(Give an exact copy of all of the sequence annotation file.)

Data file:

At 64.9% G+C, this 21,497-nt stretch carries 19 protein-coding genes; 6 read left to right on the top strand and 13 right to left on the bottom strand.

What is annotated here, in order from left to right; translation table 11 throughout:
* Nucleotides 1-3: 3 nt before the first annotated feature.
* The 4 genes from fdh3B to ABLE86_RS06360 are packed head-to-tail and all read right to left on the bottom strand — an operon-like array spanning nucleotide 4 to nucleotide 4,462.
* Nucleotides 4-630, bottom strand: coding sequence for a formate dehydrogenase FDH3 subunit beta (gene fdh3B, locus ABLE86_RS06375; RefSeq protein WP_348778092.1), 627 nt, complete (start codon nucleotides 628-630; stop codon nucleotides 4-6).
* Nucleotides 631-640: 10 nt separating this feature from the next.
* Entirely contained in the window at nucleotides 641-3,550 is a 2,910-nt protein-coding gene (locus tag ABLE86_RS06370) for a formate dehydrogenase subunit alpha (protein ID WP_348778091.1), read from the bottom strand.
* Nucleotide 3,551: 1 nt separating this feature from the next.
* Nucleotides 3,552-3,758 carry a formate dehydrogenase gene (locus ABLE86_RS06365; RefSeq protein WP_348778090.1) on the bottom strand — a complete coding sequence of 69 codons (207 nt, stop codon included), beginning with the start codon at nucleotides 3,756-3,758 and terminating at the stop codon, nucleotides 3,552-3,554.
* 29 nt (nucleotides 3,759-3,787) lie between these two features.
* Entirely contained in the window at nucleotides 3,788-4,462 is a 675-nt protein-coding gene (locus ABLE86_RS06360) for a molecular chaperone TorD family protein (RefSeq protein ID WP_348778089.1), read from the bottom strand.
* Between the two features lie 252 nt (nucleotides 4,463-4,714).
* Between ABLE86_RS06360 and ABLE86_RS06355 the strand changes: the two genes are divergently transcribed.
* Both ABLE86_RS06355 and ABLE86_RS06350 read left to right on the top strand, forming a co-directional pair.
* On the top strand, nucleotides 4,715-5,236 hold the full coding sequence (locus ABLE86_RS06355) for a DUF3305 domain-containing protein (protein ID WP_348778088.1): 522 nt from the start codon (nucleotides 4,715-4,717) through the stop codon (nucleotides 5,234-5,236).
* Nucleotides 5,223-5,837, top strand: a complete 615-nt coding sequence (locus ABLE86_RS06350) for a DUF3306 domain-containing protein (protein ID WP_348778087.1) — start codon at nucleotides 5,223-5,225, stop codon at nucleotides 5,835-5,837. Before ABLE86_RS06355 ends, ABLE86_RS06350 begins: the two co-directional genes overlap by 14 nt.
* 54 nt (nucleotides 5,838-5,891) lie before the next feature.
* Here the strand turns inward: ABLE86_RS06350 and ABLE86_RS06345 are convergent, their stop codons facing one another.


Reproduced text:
At 64.9% G+C, this 21,497-nt stretch carries 19 protein-coding genes; 6 read left to right on the top strand and 13 right to left on the bottom strand.

What is annotated here, in order from left to right; translation table 11 throughout:
* Nucleotides 1-3: 3 nt before the first annotated feature.
* The 4 genes from fdh3B to ABLE86_RS06360 are packed head-to-tail and all read right to left on the bottom strand — an operon-like array spanning nucleotide 4 to nucleotide 4,462.
* Nucleotides 4-630, bottom strand: coding sequence for a formate dehydrogenase FDH3 subunit beta (gene fdh3B, locus ABLE86_RS06375; RefSeq protein WP_348778092.1), 627 nt, complete (start codon nucleotides 628-630; stop codon nucleotides 4-6).
* Nucleotides 631-640: 10 nt separating this feature from the next.
* Entirely contained in the window at nucleotides 641-3,550 is a 2,910-nt protein-coding gene (locus tag ABLE86_RS06370) for a formate dehydrogenase subunit alpha (protein ID WP_348778091.1), read from the bottom strand.
* Nucleotide 3,551: 1 nt separating this feature from the next.
* Nucleotides 3,552-3,758 carry a formate dehydrogenase gene (locus ABLE86_RS06365; RefSeq protein WP_348778090.1) on the bottom strand — a complete coding sequence of 69 codons (207 nt, stop codon included), beginning with the start codon at nucleotides 3,756-3,758 and terminating at the stop codon, nucleotides 3,552-3,554.
* 29 nt (nucleotides 3,759-3,787) lie between these two features.
* Entirely contained in the window at nucleotides 3,788-4,462 is a 675-nt protein-coding gene (locus ABLE86_RS06360) for a molecular chaperone TorD family protein (RefSeq protein ID WP_348778089.1), read from the bottom strand.
* Between the two features lie 252 nt (nucleotides 4,463-4,714).
* Between ABLE86_RS06360 and ABLE86_RS06355 the strand changes: the two genes are divergently transcribed.
* Both ABLE86_RS06355 and ABLE86_RS06350 read left to right on the top strand, forming a co-directional pair.
* On the top strand, nucleotides 4,715-5,236 hold the full coding sequence (locus ABLE86_RS06355) for a DUF3305 domain-containing protein (protein ID WP_348778088.1): 522 nt from the start codon (nucleotides 4,715-4,717) through the stop codon (nucleotides 5,234-5,236).
* Nucleotides 5,223-5,837, top strand: a complete 615-nt coding sequence (locus ABLE86_RS06350) for a DUF3306 domain-containing protein (protein ID WP_348778087.1) — start codon at nucleotides 5,223-5,225, stop codon at nucleotides 5,835-5,837. Before ABLE86_RS06355 ends, ABLE86_RS06350 begins: the two co-directional genes overlap by 14 nt.
* 54 nt (nucleotides 5,838-5,891) lie before the next feature.
* Here the strand turns inward: ABLE86_RS06350 and ABLE86_RS06345 are convergent, their stop codons facing one another.